Ministers are considering allowing the use of outdated personal protective equipment to prevent the disposal of some of the 303 million items the British government bought during the pandemic for almost £ 300 million.
Angela Rayner, deputy leader of the opposition Labor Party, asked ministers last week through a written parliamentary question how much PPE stock had been acquired since the onset of the coronavirus crisis before use expired.
Health Minister Edward Argar replied on Monday that some 303 million items, which had cost taxpayers £ 299 million, had passed their estimated expiry date. About 16.5 billion items have been procured to help the NHS tackle Covid-19, the department of health and social care said.
But Argar said in its response that the recorded expiration dates in some cases refer to the original documentation or “assumed life of the product” when it was delivered. “We are currently investigating whether these expiration dates can be extended so that the products can be used,” he said.
According to DHSC, the stock of PPE expired in December included more than 15 million gowns, 46 million eye protectors, 120 million masks and 7 million gloves.
In a separate written response, Argar acknowledged that the true figure could be even higher, as the department reviewed its PPE inventory and on December 6 rated only 87 percent of it.
Rayner told the Financial Times it was a scandal that the government had failed to give key workers the protection they needed, especially at the beginning of the crisis.
“Ministers have now been forced to recognize the price tag for their corporate contracts and acquisition chaos, with hundreds of millions of pounds of taxpayers’ money spent on kit that has become obsolete while stuck in storage,” she said.
“The proposal that they will now force frontline staff to use equipment after the use date will be extremely worrying. “Their safety must never again be jeopardized by this government’s incompetence.”
Experts have suggested that, for example, expired PPE face masks may still be useful provided safety precautions are taken.
“If we look at face masks, for example, expiration dates provide assurance that the protection provided by the equipment will be effective by that date,” said Claire Horwell, professor of geo-health at Durham University.
“This does not necessarily mean that the product is unusable after that date, but quality controls are then required to ensure their continuous effectiveness.”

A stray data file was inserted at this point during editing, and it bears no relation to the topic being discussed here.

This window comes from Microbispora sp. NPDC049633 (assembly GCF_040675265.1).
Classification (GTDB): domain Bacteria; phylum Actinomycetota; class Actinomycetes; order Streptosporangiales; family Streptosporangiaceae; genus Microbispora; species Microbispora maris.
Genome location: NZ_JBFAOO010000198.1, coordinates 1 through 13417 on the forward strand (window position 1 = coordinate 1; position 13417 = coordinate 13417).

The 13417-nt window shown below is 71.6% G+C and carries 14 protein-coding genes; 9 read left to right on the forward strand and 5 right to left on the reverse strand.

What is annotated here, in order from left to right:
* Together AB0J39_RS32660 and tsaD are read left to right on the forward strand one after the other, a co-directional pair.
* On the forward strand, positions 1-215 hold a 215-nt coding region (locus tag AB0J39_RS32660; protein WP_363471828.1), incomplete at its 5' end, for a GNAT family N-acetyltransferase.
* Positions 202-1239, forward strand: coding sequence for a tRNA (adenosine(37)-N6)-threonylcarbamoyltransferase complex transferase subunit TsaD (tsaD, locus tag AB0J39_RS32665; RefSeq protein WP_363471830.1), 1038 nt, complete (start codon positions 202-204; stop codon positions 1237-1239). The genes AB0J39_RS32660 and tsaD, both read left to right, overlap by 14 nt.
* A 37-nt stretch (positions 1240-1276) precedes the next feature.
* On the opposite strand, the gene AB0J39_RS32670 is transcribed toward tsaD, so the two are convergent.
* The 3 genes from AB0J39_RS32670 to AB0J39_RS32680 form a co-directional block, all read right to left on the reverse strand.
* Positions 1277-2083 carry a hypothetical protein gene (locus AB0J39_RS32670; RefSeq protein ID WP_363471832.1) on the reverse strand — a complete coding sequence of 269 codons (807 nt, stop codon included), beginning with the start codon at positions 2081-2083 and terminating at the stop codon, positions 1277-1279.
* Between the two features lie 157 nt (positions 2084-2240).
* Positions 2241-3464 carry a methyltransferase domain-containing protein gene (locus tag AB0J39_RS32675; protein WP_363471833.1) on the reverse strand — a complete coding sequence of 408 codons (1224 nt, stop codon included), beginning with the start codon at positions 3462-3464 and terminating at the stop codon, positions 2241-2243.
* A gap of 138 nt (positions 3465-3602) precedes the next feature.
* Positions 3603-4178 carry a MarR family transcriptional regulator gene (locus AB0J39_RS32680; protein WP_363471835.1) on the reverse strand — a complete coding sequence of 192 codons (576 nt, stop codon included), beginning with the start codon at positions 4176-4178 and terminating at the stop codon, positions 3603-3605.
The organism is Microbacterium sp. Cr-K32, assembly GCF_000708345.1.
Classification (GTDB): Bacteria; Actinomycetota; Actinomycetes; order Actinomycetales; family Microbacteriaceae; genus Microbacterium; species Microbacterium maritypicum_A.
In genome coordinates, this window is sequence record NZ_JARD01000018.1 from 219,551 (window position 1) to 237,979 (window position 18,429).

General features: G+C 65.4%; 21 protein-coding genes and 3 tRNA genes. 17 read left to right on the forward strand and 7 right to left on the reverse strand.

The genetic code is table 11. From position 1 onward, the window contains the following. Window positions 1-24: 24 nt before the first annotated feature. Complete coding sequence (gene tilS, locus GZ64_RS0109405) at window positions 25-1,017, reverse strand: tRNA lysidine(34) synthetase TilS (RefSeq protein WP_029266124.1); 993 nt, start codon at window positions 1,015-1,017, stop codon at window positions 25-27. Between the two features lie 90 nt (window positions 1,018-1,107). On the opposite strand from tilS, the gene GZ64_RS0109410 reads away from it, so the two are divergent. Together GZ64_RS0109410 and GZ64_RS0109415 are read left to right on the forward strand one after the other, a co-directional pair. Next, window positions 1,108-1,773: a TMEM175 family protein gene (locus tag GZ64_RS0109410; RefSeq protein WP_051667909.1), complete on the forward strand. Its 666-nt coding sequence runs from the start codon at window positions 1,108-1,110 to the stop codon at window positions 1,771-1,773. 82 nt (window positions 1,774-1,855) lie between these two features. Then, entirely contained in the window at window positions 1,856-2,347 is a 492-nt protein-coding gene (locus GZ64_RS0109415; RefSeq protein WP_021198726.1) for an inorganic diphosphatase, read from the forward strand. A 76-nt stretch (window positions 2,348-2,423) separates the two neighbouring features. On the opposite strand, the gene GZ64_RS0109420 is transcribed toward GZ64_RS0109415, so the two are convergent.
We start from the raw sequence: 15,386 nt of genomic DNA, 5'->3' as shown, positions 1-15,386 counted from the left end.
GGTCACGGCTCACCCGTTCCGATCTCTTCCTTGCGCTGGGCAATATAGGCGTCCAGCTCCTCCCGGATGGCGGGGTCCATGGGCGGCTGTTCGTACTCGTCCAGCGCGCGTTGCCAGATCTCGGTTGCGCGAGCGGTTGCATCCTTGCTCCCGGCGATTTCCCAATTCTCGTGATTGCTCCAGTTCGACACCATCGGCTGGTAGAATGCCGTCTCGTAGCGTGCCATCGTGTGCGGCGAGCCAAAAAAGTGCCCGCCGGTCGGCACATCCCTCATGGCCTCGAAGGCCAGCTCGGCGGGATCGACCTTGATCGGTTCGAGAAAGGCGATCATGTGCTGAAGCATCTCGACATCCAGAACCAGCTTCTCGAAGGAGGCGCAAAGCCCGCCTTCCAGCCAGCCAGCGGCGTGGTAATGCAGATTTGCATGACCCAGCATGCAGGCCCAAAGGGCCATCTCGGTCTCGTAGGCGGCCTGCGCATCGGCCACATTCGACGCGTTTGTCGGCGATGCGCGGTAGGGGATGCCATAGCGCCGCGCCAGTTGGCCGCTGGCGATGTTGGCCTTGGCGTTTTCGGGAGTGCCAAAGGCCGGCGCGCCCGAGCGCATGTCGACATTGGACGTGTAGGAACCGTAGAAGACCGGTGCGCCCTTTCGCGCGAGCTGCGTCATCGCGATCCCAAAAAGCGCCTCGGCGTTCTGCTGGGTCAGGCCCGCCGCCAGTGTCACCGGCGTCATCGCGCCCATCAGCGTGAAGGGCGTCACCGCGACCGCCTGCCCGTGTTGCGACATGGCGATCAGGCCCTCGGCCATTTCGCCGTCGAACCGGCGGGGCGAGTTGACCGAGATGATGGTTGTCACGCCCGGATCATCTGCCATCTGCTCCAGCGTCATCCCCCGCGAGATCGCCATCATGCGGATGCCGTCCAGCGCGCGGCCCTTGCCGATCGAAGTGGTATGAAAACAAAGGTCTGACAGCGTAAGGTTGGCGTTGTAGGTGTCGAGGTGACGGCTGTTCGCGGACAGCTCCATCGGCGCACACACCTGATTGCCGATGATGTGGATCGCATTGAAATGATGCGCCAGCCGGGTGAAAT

DHSC said: “Where we have excess inventory, we have a range of measures we can take, including recycling or reusing PPE, donating it elsewhere or recovering costs from the supplier. Items from PPE will not normally be discarded, even if they have expired, ”it said.
Meanwhile, the Trades Union Congress argued that the forthcoming public inquiry into the government’s handling of the pandemic procurement policies and the “supply problems that have occurred” with regard to PPE should be taken into account.
“Essential questions need to be asked about how PPE supplies were distributed to key workers during the pandemic,” said Frances O’Grady, TUC general secretary.
“At the beginning of the crisis, frontline personnel had to cope with protective equipment that was simply not suitable for the purpose. And then great qualities of useful equipment were left to decay. ”
One official said the government was able to channel surplus PPE stock to “international partners” who needed extra kit.
However, charities have criticized the government for slow progress in loosening rules that prevented aging items from being given to developing countries. Until September, such donations counted as overseas development assistance.
As a result, once DHSC gave £ 160 million in foreign aid, its departmental limit, it could not donate to the PPE. As a result, it has given only about 500,000 items to two countries, Lebanon and Nepal.
Abigael Baldoumas, policy and advocacy manager at Bond, a network of aid organizations, said the delay in changing the rule was another example of a “penny-pinch” approach to the UK government’s aid target.
“They have refused to share anything with lower-income countries that run the risk of providing more aid than their 0.5 percent. [of gross national income] target, even free PPE which would cost them very little, leading to unnecessary waste and deaths, ”she said.